This is not an exhaustive list: there are likely to be additional risks unique to your industry or project. 


What can you do to offset predictable risks? 

  • Not all risks you have identified will become issues, but many risks can be managed by planning at the outset. What follows are simply suggestions: your planning will vary according to your project and circumstances. 
  • Staff - consider having staff shadowing all aspects of the project so that they can step in quickly, should someone become ill or leave. Also consider whether such provision will need to be added into project costs from the start. 
  • Timeline - Schedule additional time for parts of the project which are at risk of being more complex than originally expected. Suppliers/sub-contractors - set and agree deliverable dates at the start. Consider whether penalty clauses are appropriate and enforceable. 
  • Budget - carefully consider from the start where all your costs will be. Take hidden costs into account and do not underestimate the costs of management effort. 
  • Project results - carry out early testing to avoid unexpectedly disappointing results too late in the project's lifespan. have a test plan with performance targets at each stage. 
  • Marketing - plan in regular market reviews. Keep an eye on what trends are developing in your field. 

How will you handle the unpredictable?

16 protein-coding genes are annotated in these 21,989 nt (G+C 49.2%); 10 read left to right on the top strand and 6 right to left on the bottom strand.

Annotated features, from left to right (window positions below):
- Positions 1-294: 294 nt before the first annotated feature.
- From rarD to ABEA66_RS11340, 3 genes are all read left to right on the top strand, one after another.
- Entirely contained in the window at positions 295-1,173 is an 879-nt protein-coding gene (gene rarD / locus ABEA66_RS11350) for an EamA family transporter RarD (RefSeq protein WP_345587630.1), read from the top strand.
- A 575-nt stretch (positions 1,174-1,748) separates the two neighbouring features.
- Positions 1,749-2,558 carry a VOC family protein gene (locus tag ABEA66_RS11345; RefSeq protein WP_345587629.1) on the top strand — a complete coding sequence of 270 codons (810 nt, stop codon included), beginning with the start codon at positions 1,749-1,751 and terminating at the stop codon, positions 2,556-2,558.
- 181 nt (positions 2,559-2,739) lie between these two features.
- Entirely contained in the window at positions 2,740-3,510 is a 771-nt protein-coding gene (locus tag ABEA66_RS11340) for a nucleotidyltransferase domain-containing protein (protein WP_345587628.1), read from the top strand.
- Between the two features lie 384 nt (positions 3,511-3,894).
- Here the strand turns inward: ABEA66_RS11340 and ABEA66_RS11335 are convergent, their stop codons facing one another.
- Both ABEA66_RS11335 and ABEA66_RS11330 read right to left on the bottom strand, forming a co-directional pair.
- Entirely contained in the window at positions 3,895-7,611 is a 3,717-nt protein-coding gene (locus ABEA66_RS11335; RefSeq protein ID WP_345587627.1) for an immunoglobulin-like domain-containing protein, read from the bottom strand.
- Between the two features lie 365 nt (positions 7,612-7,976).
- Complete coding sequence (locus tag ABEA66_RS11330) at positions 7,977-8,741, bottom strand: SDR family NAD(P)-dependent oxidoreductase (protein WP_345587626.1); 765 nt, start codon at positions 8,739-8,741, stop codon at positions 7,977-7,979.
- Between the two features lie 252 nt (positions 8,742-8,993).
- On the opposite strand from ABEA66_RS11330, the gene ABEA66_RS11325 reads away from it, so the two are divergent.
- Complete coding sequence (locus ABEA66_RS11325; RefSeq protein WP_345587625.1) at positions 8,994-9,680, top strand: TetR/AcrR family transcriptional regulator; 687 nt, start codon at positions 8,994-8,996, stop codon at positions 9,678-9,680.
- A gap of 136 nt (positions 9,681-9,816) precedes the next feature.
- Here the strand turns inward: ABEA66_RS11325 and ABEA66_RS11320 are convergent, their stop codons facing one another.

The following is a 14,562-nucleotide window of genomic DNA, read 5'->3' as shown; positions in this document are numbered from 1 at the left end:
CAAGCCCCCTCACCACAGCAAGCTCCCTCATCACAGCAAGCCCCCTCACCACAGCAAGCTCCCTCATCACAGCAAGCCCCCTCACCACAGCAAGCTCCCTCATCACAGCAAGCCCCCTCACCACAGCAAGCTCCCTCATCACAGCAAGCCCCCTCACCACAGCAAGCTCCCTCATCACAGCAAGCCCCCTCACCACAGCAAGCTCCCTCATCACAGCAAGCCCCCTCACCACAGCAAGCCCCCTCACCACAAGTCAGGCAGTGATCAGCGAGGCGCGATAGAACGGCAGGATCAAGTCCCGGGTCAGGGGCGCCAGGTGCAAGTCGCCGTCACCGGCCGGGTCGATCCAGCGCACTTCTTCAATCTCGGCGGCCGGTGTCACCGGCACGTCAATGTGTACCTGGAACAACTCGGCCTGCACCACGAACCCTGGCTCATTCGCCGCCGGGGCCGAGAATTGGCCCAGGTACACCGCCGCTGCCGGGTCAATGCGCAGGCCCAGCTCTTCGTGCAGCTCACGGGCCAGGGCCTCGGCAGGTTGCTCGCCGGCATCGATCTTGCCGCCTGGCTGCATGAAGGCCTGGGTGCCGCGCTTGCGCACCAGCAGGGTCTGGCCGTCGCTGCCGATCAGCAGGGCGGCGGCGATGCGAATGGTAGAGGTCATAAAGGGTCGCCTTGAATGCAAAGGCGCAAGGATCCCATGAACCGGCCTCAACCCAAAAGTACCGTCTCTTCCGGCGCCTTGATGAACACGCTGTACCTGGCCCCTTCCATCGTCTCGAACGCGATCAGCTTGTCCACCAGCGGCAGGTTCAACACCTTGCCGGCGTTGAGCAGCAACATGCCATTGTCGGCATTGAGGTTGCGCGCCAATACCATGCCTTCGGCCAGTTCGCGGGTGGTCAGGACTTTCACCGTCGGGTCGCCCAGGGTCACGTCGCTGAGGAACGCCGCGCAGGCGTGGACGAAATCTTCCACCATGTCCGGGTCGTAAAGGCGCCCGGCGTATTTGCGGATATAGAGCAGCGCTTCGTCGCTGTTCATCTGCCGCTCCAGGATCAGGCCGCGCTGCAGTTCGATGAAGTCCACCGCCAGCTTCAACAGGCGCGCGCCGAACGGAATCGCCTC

• For every plan you have to counter risk, also have a back up. 
  • Keep a back up supplier list of people you can turn to if your chosen supplier or contractor cannot deliver. 
  • Be prepared to consider alternative materials or equipment if your original choice does not function as expected. In a staff crisis, be prepared to subcontract: have a list of people you can approach, and ensure that you have a clear, succinct project description and that your project plan and other documentation are clear and up-to-date so that a new team member can step in and quickly get up to speed. 

Keep your funding body informed! 

If your risks have become issues, or the unexpected has happened, tell your funding body sooner rather than later. In the area of risk management surprises are never a good thing, and a funding body which is kept informed of issues as they arise is more likely to be sympathetic than one which has been kept in the dark.




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Does it really help to get specialist advice when compiling bids for R&D funding?

Clearly as a provider of advice from small and large firms applying for R&D funding from organisations such as Innovate UK and Eu, we believe so!

But what do other people say? We aren't aware of any official statistics showing success rates of applications compiled with/without specialist help, but over the last few months we've heard a number of reasonably authoritative and public testimonies. The most striking was in a panel session at an Innovate UK's Annual Conference entitled 'What support is on offer to help your innovative business grow', where a speaker (apparently an application assessor) made the point that big companies often have access to bid writers (internal or external), while SMEs are more likely to try to write the bid themselves and end up missing out details that would be easy to supply but which they thought unnecessary. This can be the reason they don't get funding, and the discussion outcome was a strong suggestion from the panel that buying in bid writing services could improve a company's chances of making a successful bid. 


From our experience leaving out details is part of the problem; putting in too many details in one area at the expense of another can be equally dangerous, and hence the benefit of accessing the knowledge of people who can stand back, be objective, pull out the important detail from the client and think like the assessor.